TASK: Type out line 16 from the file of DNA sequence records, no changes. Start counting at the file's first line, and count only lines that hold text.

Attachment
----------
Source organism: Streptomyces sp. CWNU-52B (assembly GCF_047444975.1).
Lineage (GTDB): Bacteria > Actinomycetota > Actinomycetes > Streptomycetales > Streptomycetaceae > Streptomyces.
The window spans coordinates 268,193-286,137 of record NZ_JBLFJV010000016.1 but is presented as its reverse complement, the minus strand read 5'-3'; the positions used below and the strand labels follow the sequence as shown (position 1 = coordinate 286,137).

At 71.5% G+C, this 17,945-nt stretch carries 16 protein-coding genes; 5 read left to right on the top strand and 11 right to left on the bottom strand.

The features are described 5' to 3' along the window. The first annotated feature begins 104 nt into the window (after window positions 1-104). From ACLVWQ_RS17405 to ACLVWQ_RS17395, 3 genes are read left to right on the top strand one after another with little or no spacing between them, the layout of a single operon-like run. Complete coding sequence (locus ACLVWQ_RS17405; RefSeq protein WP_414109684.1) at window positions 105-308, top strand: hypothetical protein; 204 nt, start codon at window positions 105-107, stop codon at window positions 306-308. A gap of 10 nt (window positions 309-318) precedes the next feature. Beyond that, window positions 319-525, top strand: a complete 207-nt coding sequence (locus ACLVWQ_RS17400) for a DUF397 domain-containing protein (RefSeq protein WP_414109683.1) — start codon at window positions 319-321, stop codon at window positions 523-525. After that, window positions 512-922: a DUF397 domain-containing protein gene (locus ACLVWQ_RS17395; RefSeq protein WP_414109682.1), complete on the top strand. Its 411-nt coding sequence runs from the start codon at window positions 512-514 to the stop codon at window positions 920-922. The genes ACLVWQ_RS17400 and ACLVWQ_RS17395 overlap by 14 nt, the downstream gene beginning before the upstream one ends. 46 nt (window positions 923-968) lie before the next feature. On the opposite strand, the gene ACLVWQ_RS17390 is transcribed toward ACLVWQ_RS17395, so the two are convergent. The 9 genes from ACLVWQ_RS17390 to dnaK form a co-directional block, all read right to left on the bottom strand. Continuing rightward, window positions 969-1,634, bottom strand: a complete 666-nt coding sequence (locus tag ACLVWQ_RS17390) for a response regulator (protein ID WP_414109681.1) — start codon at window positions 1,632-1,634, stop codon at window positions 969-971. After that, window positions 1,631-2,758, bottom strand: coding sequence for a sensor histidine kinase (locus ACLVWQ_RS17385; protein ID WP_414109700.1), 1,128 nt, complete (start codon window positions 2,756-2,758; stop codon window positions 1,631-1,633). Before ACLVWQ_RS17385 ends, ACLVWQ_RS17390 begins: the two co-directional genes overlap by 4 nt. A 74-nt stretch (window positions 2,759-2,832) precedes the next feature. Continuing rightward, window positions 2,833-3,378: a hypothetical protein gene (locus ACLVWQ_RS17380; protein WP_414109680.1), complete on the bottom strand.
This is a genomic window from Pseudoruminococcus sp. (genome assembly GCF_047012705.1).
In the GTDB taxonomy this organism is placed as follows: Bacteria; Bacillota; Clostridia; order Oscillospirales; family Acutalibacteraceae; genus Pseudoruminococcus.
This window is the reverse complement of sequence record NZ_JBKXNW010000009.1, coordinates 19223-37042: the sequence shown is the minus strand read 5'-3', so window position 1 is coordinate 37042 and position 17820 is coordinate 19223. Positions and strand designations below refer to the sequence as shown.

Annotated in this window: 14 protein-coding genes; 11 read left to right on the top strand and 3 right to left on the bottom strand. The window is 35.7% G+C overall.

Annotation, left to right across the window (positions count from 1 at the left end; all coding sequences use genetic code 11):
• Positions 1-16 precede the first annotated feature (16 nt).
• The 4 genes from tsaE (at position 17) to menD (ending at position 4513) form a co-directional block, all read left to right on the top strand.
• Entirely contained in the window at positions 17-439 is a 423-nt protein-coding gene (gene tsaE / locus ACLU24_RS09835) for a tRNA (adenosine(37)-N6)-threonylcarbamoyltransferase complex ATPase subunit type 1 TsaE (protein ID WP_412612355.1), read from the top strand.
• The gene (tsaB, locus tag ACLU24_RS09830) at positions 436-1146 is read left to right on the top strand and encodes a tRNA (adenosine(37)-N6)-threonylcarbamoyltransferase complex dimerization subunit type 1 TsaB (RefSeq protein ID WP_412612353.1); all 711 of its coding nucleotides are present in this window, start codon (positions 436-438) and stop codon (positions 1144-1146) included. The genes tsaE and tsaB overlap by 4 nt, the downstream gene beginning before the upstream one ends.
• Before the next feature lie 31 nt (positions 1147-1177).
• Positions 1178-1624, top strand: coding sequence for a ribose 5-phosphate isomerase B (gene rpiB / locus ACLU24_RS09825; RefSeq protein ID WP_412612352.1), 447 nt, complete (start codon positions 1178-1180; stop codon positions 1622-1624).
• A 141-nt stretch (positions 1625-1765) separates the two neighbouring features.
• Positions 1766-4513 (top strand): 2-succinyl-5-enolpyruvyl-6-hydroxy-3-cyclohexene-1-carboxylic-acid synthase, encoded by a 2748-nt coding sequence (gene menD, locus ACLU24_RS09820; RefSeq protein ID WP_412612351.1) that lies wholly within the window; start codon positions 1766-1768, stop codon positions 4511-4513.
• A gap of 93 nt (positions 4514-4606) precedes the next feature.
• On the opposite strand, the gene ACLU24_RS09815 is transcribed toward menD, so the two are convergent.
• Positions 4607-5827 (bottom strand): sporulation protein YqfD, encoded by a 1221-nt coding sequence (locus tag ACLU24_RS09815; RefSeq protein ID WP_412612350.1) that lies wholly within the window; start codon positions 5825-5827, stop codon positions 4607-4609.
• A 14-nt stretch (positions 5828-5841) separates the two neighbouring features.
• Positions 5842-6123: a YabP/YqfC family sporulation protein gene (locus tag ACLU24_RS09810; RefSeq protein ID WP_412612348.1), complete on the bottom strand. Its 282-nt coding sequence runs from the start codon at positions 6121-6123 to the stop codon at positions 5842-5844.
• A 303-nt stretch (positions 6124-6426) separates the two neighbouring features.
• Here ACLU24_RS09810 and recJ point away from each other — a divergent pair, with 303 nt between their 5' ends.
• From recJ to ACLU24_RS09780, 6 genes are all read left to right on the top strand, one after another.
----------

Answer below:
• Positions 1178-1624, top strand: coding sequence for a ribose 5-phosphate isomerase B (gene rpiB / locus ACLU24_RS09825; RefSeq protein ID WP_412612352.1), 447 nt, complete (start codon positions 1178-1180; stop codon positions 1622-1624).